Schumer Supports Great Lakes Dredging Projects (USA)
U.S. Senator Charles E. Schumer released the following statement on the passage of the Water Resources Development Act (WRDA), which includes critical language that will prioritize dredging in the Great Lakes navigation system.
In the past several months, Schumer has worked with the EPW committee to balance the needs of high-use, deep-draft ports like the Port of NY/NJ, while also supporting the specific recognition of the unique and long underserved Great Lakes navigation system. The language in the Senate-passed WRDA bill will substantively recognize the Great Lakes as an interconnected commercial navigation system for the first time and prioritize not less than 20 percent of the new, additional revenues coming into the Harbor Maintenance Trust Fund annually for “projects that are a priority for navigation in the Great Lakes Navigation system.”
“For years, critical maintenance projects in the Great Lakes harbors, like Rochester, Oswego, Buffalo, Dunkirk and Ogdensburg have been at the back of the line for the dredging funding they rightfully deserve, and I am pleased to have helped create a unique Great Lakes prioritization program in this water resources bill,” said Senator Schumer. “This Senate-passed legislation will recognize for the first time that the Great Lakes is a one-of-a-kind, interconnected navigation system that must be dredged more often, so that commerce and trade can flow in and out of these Ports, and fuel Upstate New York businesses and jobs.”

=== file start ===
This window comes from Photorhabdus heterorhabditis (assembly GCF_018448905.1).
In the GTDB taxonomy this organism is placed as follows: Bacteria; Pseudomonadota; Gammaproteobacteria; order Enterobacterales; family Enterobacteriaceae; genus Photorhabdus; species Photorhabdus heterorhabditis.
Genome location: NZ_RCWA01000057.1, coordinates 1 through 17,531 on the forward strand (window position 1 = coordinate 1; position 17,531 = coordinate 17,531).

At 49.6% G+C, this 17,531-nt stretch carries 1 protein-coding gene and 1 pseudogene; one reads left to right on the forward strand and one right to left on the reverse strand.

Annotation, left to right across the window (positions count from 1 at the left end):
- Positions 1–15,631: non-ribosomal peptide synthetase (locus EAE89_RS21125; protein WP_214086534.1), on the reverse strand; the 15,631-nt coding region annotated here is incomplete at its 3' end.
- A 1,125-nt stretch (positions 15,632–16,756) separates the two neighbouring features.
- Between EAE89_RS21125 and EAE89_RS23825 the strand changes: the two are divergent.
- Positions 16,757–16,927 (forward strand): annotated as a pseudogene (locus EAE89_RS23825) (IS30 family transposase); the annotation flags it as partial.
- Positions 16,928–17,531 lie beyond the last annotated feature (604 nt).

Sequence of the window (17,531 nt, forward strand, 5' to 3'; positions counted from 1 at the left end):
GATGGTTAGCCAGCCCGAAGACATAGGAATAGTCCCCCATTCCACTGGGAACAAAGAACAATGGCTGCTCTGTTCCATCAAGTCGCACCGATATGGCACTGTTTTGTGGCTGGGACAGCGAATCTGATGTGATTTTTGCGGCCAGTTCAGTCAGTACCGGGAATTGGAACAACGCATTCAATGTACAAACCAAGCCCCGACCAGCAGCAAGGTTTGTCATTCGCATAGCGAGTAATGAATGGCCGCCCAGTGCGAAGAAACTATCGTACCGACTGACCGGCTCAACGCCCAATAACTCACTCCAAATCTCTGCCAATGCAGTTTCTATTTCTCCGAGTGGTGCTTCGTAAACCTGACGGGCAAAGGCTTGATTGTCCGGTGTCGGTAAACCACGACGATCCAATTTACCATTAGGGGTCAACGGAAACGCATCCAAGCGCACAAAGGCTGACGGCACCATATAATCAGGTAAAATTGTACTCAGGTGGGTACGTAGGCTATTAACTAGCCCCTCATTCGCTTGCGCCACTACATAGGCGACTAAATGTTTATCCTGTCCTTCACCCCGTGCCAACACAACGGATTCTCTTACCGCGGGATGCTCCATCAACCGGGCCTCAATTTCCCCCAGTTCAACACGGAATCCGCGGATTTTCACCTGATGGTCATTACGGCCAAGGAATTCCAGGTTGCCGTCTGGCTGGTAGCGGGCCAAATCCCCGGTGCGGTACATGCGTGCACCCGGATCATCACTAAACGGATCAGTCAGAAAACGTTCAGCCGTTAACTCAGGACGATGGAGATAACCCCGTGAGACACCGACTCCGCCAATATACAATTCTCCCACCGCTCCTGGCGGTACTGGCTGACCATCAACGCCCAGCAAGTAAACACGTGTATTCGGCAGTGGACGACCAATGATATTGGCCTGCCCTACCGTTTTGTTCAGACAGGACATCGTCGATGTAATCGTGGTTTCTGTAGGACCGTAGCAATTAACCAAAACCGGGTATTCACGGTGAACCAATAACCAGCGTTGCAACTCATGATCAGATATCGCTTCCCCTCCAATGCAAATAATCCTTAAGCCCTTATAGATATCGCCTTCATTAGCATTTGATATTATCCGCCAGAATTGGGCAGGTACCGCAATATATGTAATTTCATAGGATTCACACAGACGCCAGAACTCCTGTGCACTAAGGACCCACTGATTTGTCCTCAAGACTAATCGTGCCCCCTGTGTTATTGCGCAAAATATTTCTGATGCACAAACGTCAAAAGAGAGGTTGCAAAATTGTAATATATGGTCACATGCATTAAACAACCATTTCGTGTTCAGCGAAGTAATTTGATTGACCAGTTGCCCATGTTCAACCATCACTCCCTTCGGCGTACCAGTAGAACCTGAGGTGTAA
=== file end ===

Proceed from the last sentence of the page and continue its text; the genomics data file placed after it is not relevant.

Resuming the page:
Schumer has long supported reforms to Harbor Maintenance Trust Fund expenditures that would authorize levels of spending more in line with the amount of revenue being collected from shippers using the navigation system. The WRDA bill will authorize hundreds of millions of dollars of additional maintenance spending over the next decade to bring expenditures more in line with revenues. The Great Lakes prioritization language will insure that the Secretary of the Army, through the Chief of Engineers, prioritizes 20 percent of those new revenues for navigation projects in the Great Lakes.
While it is impossible at this point to speculate which harbors in the Great Lakes will be prioritized, the authorization is an important step in the fight to make sure additional funds are allocated to critical projects in this unique commercial navigation system. Schumer will now continue to fight to direct needed funding to maintenance dredging projects in New York’s Great Lakes harbors.
Press Release, May 17, 2013